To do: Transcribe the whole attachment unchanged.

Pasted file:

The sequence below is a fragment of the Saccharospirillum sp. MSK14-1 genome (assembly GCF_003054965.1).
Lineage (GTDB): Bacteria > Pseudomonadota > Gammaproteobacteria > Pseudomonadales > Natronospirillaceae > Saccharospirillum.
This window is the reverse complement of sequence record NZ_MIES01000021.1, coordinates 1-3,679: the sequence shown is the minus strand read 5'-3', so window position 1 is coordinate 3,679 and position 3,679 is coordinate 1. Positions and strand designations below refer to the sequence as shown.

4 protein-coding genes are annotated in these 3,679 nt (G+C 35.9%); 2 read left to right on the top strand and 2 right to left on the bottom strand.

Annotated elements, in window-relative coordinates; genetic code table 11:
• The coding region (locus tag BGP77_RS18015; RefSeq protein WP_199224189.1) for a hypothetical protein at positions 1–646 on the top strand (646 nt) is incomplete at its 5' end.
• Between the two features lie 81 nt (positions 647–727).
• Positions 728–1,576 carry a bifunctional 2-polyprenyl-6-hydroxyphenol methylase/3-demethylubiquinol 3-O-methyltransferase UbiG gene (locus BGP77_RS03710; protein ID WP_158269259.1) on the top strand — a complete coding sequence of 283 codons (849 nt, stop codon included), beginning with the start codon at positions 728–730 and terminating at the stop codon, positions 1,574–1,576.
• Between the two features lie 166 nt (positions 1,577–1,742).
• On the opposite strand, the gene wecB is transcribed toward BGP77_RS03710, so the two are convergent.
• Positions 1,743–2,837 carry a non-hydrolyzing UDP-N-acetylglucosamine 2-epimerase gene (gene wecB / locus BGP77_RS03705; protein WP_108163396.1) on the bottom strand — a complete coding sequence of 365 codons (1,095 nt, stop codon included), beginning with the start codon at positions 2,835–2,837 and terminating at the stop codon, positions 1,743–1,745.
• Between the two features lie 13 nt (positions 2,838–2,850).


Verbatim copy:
The sequence below is a fragment of the Saccharospirillum sp. MSK14-1 genome (assembly GCF_003054965.1).
Lineage (GTDB): Bacteria > Pseudomonadota > Gammaproteobacteria > Pseudomonadales > Natronospirillaceae > Saccharospirillum.
This window is the reverse complement of sequence record NZ_MIES01000021.1, coordinates 1-3,679: the sequence shown is the minus strand read 5'-3', so window position 1 is coordinate 3,679 and position 3,679 is coordinate 1. Positions and strand designations below refer to the sequence as shown.

4 protein-coding genes are annotated in these 3,679 nt (G+C 35.9%); 2 read left to right on the top strand and 2 right to left on the bottom strand.

Annotated elements, in window-relative coordinates; genetic code table 11:
• The coding region (locus tag BGP77_RS18015; RefSeq protein WP_199224189.1) for a hypothetical protein at positions 1–646 on the top strand (646 nt) is incomplete at its 5' end.
• Between the two features lie 81 nt (positions 647–727).
• Positions 728–1,576 carry a bifunctional 2-polyprenyl-6-hydroxyphenol methylase/3-demethylubiquinol 3-O-methyltransferase UbiG gene (locus BGP77_RS03710; protein ID WP_158269259.1) on the top strand — a complete coding sequence of 283 codons (849 nt, stop codon included), beginning with the start codon at positions 728–730 and terminating at the stop codon, positions 1,574–1,576.
• Between the two features lie 166 nt (positions 1,577–1,742).
• On the opposite strand, the gene wecB is transcribed toward BGP77_RS03710, so the two are convergent.
• Positions 1,743–2,837 carry a non-hydrolyzing UDP-N-acetylglucosamine 2-epimerase gene (gene wecB / locus BGP77_RS03705; protein WP_108163396.1) on the bottom strand — a complete coding sequence of 365 codons (1,095 nt, stop codon included), beginning with the start codon at positions 2,835–2,837 and terminating at the stop codon, positions 1,743–1,745.
• Between the two features lie 13 nt (positions 2,838–2,850).